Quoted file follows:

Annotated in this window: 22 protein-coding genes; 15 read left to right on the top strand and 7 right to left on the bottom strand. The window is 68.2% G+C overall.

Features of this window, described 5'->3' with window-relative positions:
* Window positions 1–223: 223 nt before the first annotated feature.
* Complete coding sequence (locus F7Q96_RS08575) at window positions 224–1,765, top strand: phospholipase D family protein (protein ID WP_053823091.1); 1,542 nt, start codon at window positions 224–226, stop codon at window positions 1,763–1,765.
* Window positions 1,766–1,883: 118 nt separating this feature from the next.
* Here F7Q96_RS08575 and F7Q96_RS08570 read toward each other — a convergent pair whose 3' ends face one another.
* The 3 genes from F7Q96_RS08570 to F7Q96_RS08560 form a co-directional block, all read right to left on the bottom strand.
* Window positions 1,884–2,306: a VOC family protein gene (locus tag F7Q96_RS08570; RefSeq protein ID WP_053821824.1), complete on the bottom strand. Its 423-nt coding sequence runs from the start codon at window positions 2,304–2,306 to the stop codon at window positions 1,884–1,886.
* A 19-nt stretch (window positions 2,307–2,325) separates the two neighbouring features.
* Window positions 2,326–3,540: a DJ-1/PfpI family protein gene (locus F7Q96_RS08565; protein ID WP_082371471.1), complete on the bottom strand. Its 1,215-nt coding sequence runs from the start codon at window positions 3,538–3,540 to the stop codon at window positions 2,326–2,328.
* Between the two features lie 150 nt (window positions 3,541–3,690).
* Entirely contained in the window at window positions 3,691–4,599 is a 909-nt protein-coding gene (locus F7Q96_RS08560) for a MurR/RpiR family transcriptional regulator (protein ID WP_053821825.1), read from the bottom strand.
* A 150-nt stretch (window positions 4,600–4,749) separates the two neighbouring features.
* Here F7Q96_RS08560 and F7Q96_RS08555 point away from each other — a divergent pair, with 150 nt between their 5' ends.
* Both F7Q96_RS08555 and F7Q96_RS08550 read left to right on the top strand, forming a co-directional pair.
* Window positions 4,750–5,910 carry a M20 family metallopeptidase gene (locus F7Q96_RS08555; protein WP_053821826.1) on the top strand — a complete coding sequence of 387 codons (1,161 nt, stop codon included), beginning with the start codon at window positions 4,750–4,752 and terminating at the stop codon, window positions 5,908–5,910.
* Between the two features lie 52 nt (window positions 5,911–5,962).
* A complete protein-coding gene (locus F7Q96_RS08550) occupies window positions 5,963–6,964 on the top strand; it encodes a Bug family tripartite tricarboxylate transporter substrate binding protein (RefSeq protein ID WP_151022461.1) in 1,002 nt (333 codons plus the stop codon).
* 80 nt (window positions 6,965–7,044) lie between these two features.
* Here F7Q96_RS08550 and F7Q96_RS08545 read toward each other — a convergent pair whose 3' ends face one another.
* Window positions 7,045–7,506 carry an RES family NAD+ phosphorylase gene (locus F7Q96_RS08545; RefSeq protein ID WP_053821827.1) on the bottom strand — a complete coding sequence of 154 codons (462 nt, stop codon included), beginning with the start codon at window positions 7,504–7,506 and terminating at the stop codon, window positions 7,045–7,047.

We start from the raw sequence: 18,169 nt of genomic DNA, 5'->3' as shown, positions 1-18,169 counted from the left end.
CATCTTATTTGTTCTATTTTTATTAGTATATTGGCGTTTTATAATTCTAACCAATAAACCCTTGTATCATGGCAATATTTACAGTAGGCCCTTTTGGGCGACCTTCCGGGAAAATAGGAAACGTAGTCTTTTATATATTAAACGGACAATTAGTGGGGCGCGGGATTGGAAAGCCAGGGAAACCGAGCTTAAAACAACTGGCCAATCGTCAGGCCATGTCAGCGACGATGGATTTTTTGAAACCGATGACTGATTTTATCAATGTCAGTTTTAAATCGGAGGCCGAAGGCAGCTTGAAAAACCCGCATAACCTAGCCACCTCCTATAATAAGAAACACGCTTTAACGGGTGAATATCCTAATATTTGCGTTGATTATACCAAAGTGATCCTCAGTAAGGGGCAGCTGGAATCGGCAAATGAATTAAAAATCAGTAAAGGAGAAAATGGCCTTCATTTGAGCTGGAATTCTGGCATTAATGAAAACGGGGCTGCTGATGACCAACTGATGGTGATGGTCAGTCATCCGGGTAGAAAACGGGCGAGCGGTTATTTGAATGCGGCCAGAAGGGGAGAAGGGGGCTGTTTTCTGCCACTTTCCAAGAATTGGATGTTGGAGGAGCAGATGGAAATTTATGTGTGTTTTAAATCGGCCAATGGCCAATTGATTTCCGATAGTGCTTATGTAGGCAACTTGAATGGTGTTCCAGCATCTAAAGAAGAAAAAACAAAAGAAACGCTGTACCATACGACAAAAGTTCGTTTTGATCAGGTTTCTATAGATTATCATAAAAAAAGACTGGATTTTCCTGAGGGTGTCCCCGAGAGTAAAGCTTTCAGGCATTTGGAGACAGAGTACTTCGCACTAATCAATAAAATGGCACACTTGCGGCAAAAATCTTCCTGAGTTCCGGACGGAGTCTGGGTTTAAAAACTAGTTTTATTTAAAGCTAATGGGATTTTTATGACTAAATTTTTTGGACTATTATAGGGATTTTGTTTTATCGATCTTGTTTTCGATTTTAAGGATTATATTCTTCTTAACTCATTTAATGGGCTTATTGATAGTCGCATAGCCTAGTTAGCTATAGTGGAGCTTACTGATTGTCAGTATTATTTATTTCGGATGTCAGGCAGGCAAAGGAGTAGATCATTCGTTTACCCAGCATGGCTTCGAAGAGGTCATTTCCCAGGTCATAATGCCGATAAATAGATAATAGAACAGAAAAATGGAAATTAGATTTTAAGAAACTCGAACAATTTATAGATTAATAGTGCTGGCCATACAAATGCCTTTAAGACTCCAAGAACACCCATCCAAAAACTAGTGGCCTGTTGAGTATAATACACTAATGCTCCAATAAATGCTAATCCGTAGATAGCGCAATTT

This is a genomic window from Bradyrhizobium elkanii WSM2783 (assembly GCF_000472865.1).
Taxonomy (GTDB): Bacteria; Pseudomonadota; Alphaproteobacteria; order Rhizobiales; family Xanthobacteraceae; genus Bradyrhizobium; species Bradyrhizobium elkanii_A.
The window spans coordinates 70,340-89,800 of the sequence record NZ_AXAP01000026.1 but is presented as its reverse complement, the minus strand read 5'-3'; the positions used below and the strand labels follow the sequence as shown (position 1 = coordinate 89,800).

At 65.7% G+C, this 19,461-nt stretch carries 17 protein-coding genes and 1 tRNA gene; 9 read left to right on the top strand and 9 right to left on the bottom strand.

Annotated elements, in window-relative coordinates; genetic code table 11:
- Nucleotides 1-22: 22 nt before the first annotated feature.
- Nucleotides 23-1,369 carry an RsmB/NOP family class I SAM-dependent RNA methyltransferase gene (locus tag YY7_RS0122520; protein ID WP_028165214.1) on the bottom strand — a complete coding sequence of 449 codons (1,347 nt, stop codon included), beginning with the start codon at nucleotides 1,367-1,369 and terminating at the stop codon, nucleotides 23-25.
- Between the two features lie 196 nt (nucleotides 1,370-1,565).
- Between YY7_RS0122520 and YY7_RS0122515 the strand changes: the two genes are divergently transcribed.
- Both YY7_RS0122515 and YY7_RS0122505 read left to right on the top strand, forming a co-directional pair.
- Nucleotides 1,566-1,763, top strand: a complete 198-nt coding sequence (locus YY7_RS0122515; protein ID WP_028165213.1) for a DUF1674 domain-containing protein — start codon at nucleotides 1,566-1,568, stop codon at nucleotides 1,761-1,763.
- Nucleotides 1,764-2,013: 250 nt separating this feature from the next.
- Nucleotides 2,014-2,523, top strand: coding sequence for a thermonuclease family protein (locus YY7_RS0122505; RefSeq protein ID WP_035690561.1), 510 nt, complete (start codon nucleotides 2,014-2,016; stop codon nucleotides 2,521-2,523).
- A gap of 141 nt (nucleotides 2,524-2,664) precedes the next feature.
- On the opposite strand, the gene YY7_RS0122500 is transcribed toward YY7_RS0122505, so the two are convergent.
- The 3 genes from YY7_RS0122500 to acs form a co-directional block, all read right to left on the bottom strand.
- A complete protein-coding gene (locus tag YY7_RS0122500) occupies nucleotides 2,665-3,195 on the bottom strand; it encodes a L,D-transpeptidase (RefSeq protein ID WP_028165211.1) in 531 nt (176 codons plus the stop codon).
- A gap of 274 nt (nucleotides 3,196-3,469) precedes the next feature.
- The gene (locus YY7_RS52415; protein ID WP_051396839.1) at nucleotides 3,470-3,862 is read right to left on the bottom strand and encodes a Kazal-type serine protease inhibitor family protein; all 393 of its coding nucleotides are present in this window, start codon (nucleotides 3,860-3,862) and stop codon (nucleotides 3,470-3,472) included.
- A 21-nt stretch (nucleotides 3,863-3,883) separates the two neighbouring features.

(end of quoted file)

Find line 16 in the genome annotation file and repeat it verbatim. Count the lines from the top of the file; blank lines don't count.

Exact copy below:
* Window positions 4,750–5,910 carry a M20 family metallopeptidase gene (locus F7Q96_RS08555; protein WP_053821826.1) on the top strand — a complete coding sequence of 387 codons (1,161 nt, stop codon included), beginning with the start codon at window positions 4,750–4,752 and terminating at the stop codon, window positions 5,908–5,910.